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Comment: Re:Private browsing (Score 1) 382

by Cosgrach (#44457859) Attached to: Surveillance Story Turns Into a Warning About Employer Monitoring

If your 'work day' extends past when you leave the office, I feel sorry for you. I am very clear with my employers about that issue and they are cool with that. So far as I am concerned, taking work home with you is okay *if* you are 'on call' or if they pay you for the extra time for 'working' after hours.

The 'American' work ethic is really fucked up. It is one of the things that is seriously wrong with America...

Comment: Re:What IS the difference between All and Four Whe (Score 1) 353

by Cosgrach (#44235031) Attached to: Volkswagen Concept Car Averages 262 MPG

4WD systems include a (generally) manual shift transfer case that puts power to the front axle. In my case I also have manual locking front hubs (really old school here) The transfer case has three settings: 2WD (rear), 4WD high for driving in dirt and snow and ice, and 4WD low for when you need extra torque for steep hills or pulling. Because the power split is 50/50 front rear, handling can be a bit strange for the uninitiated.

In the AWD systems, you have a center differential along with the normal front & rear diffs. Some of them are electronically controlled to split the power asymmetrically and some are fixed. The asymmetric ones are more common. They provide excellent handling in pretty much all driving conditions and most drivers would not be able to tell if it was AWD at all.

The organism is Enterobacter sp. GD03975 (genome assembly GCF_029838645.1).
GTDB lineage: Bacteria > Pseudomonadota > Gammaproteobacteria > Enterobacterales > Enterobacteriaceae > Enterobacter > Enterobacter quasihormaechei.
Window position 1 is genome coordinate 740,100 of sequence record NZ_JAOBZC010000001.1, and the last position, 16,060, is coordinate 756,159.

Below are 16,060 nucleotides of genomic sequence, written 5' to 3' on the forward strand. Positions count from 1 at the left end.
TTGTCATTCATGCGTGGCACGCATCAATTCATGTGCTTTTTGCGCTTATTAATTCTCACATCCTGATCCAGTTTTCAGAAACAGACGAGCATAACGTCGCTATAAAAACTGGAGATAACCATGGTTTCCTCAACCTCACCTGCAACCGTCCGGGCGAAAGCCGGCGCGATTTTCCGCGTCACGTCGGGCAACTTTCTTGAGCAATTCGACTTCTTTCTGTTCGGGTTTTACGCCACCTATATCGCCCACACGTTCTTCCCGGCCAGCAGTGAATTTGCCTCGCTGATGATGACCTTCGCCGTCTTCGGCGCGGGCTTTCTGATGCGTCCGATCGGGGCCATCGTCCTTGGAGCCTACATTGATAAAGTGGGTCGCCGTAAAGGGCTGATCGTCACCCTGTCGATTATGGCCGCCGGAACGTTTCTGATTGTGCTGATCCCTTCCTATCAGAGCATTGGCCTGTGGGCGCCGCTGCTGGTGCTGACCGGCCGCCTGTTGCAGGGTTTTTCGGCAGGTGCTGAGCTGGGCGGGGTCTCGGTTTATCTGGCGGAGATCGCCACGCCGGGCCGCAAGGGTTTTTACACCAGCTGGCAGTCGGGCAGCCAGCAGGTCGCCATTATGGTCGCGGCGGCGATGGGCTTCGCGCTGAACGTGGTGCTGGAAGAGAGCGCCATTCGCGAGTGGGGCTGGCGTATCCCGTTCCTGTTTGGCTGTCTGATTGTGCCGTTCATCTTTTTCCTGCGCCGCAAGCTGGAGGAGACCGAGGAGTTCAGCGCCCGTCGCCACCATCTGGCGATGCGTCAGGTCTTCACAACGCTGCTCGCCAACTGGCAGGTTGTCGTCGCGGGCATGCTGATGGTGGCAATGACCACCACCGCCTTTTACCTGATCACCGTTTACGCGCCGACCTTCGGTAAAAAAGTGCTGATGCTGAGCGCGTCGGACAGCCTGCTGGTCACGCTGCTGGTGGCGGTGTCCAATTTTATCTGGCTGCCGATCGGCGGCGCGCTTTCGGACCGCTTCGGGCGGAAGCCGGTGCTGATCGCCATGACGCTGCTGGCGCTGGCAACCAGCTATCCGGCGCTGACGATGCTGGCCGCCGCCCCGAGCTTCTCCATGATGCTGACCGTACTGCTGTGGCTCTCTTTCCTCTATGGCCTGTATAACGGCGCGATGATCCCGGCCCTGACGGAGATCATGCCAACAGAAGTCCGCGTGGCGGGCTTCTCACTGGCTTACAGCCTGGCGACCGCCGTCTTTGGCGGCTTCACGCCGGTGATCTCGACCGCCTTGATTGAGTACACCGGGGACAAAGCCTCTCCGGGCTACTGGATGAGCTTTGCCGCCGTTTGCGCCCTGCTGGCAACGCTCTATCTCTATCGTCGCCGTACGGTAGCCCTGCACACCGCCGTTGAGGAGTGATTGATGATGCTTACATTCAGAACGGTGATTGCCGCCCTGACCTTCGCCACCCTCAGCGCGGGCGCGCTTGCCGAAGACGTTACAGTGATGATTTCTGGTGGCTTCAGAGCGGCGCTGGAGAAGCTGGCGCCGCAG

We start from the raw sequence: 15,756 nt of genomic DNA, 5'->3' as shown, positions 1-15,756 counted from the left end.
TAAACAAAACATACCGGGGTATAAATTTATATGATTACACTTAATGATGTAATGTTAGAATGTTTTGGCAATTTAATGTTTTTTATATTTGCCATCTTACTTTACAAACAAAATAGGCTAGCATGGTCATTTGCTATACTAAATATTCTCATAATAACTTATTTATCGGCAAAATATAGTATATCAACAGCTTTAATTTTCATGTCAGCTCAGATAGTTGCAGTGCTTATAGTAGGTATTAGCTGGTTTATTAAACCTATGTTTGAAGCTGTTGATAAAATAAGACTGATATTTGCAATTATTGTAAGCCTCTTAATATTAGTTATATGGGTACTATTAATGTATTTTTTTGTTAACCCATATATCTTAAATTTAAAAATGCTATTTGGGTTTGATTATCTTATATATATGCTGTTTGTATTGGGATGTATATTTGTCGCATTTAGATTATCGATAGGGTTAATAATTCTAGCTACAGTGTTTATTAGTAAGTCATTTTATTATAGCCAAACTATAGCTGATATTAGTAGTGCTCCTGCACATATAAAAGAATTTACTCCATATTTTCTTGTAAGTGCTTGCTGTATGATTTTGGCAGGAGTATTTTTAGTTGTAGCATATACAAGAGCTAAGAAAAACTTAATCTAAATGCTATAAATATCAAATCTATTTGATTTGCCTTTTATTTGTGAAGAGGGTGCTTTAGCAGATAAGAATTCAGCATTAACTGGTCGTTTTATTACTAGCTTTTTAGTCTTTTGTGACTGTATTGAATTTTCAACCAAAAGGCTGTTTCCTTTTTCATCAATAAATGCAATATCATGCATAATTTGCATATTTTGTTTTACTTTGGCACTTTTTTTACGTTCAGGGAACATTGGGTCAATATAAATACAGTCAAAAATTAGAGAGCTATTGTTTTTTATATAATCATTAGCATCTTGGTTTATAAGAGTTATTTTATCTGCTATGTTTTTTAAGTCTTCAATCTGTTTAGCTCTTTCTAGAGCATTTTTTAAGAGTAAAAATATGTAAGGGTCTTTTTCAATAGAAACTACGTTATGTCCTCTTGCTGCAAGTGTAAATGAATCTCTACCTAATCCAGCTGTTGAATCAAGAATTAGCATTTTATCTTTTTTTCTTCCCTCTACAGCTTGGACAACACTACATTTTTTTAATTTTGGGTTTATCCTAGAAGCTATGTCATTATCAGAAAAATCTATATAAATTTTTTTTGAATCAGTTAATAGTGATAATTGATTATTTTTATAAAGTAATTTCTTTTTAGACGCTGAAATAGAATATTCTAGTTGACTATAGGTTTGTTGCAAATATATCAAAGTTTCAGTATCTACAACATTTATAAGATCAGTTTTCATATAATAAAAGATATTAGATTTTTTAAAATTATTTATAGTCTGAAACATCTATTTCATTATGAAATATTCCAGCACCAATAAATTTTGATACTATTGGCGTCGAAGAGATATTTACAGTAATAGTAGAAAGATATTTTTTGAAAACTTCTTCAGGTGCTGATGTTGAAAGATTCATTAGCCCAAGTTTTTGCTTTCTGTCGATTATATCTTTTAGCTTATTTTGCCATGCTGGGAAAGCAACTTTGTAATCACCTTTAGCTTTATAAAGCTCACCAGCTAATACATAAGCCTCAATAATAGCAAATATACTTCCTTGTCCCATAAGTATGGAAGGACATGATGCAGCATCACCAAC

The problem with the Subaru (and perhaps others) is that the tires need to be close to the same diameter on all four tires. Prolonged driving on an undersized spare can cause serious damage to the center differential. It is recommended to replace all tires at the same time. If you can not afford to, then 'shaving' the new tire down to match the older tires is recommended. I always rotated my tires through the spare so if I ever had a flat, the spare was always close enough to the driving tire diameter so that I had no worries. That being said, I only had one flat in the eight years that I owned the Forester. I have rolled the bead during rally races though.

  It is also pretty much instant death to the center differential to tow the car on a car dolly or with a conventional tow truck. The safest way to tow a Subaru (and perhaps other AWD vehicles) is on a flat bed. It is sometimes permissible to tow the Subaru with ALL 4 wheels on the ground (I.E. behind a motor home), you should consult the owners manual for your specific vehicle - there are differences between auto and manual transmissions..

When some people discover the truth, they just can't understand why everybody isn't eager to hear it.